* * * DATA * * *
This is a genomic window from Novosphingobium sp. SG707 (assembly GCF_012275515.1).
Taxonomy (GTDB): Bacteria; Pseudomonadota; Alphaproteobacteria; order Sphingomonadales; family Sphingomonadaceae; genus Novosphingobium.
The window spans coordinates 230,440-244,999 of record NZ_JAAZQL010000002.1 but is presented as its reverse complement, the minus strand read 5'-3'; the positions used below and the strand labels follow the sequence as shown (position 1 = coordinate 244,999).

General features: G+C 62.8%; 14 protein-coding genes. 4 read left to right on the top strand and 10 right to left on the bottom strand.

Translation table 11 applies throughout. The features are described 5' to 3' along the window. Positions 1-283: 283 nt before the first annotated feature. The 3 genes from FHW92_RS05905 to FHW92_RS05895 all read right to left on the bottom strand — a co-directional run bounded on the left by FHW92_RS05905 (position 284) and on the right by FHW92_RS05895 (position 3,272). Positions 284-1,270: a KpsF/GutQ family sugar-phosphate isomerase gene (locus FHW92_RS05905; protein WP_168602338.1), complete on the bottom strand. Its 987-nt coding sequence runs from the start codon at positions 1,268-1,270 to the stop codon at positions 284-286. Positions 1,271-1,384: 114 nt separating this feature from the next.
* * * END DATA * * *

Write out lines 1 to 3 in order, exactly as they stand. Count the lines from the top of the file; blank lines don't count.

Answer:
This is a genomic window from Novosphingobium sp. SG707 (assembly GCF_012275515.1).
Taxonomy (GTDB): Bacteria; Pseudomonadota; Alphaproteobacteria; order Sphingomonadales; family Sphingomonadaceae; genus Novosphingobium.
The window spans coordinates 230,440-244,999 of record NZ_JAAZQL010000002.1 but is presented as its reverse complement, the minus strand read 5'-3'; the positions used below and the strand labels follow the sequence as shown (position 1 = coordinate 244,999).